Audi TT

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First generation

The production model was launched as a coupe in September 1998, followed by a roadster in August 1999, based on the Volkswagen A platform used for the Volkswagen Golf, Skoda Octavia and others. The TT uses a transversely mounted engine with front or quattro all wheel drive. It was first available with a 1.8 L turbocharged inline four cylinder 20-valve engine.

For the first two years of production, both front wheel drive and quattro models featured a 180 PS (132 kW) version of this engine. In 2001, a more powerful Quattro model was released which was equipped with a 225 PS (165 kW) engine which shares the same basic design but features a larger turbocharger, an additional intercooler on the driver’s side, forged connecting rods, a dual exhaust, and a few other internals designed to accommodate the increase in turbo boost from roughly 10 psi peak to 15.

All TT models were recalled in late 1999/early 2000 following concerns over the car’s handling which was considered unstable under high-speed cornering as the result of throttle lift-off oversteer – a number of modifications were made, which were subsequently incorporated into all future examples: rear-wing spoilers were fitted (to reduce lift) and suspension settings were altered (to increase understeer). The original four cylinder engine range was complemented with a 250 PS (184 kW) 3.2 L VR6 in early 2003, which comes with the quattro all-wheel drive system. In October 2004 a new DSG (dual-clutch) gearbox, which improves acceleration through drastically reduced shift time, was offered along with a stiffer suspension.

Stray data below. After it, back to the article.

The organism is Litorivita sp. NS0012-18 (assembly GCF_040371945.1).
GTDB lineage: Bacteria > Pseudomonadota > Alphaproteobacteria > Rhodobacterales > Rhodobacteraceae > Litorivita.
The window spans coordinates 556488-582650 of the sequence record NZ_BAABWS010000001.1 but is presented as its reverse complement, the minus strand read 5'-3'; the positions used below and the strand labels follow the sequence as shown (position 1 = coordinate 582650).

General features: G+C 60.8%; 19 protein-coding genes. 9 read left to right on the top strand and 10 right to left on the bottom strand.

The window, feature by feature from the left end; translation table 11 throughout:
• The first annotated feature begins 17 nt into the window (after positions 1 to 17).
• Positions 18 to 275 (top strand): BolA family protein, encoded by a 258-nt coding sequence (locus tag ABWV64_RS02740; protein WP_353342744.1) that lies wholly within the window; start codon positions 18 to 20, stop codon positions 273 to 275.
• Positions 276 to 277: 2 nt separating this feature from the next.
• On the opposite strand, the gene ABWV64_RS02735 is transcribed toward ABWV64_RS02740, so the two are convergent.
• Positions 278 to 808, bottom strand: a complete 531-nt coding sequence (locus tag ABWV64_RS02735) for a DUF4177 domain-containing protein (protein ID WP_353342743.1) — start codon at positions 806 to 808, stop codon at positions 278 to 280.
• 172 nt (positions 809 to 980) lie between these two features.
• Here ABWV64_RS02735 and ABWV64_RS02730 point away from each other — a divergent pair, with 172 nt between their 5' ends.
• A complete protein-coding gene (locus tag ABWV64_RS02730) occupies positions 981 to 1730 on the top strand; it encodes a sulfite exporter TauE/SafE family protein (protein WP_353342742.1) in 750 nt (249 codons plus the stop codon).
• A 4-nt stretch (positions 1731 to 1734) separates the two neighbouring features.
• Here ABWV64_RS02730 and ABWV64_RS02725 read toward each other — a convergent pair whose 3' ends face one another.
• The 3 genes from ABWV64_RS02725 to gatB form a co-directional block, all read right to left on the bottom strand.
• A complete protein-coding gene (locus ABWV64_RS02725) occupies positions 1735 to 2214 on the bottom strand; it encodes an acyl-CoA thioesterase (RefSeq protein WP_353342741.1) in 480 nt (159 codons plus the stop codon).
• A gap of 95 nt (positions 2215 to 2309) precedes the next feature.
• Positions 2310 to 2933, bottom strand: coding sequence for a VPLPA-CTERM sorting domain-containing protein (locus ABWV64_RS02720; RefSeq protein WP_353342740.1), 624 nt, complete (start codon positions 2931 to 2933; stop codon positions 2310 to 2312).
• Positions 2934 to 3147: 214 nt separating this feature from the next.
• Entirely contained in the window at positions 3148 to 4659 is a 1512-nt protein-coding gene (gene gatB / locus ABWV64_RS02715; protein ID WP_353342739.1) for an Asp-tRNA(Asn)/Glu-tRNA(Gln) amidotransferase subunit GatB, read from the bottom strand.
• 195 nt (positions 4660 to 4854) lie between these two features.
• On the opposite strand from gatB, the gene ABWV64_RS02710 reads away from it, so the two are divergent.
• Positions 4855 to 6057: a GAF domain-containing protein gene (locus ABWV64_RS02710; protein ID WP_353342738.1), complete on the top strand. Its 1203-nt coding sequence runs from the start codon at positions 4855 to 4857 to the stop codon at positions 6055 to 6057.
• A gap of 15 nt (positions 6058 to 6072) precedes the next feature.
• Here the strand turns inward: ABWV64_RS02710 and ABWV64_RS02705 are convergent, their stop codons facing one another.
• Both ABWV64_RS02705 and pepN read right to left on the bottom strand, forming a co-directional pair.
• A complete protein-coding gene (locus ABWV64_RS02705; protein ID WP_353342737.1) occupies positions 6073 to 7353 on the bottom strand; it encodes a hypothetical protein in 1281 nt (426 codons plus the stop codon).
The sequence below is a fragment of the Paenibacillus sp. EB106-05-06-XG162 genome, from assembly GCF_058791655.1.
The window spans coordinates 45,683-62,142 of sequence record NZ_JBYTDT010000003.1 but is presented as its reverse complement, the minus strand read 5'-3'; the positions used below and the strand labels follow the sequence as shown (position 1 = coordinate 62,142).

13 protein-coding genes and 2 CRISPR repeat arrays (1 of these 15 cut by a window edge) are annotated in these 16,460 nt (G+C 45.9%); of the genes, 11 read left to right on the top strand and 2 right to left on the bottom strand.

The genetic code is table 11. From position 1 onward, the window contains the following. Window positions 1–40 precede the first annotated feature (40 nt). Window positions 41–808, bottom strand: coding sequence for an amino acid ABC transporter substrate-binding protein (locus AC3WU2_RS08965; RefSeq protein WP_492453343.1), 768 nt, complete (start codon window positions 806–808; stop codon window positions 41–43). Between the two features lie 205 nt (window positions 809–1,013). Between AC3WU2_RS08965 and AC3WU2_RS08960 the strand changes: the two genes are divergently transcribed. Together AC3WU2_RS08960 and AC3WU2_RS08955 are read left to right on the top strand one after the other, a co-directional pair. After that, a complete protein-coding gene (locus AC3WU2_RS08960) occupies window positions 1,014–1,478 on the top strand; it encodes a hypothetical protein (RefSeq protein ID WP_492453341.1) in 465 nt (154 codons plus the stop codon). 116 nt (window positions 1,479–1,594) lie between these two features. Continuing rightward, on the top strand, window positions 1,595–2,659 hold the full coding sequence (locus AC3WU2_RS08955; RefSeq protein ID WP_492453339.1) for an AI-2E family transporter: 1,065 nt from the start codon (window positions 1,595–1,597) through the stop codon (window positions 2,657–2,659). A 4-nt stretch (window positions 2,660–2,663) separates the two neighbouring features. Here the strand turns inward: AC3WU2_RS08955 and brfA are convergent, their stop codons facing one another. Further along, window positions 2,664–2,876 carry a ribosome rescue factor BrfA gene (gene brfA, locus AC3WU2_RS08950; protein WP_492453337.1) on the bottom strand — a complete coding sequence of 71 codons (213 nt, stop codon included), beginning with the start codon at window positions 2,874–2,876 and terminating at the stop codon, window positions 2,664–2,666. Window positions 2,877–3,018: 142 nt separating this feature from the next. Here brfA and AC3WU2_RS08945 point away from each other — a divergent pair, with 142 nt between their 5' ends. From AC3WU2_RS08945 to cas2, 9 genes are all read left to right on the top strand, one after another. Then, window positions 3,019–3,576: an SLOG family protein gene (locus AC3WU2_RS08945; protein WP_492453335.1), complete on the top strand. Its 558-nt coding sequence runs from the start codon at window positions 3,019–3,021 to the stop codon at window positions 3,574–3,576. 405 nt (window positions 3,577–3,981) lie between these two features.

Audi has developed the TT with some notable improvements, including a lightened and power-boosted “quattro Sport” model, and 240 PS (176 kW) and a top speed of 250 km/h (155 mph), however the handling and steering are considered by many (including BBC’s Top Gear presenter, Jeremy Clarkson), to be “boring”. It compares with the Nissan 350Z which has more grip. It should be noted, however, that the TT’s handling character is deliberate, as Audi vehicles are generally designed to exhibit understeer (a characteristic determined by suspension design, the effect of the quattro all-wheel drive system, and other factors). Understeer is inherently a safer handling characteristic, as it is easier for novice and casual drivers to predict and control the vehicle (and thus the car can appeal to a much broader market). Sports car purists and driving enthusiasts,however, generally favor power oversteer (which the Nissan 350Z exhibits) to understeer, as the former makes for a more involving and spirited driving experience.

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Scribbled on November 17th 2006 in robson.m3Rlin.org
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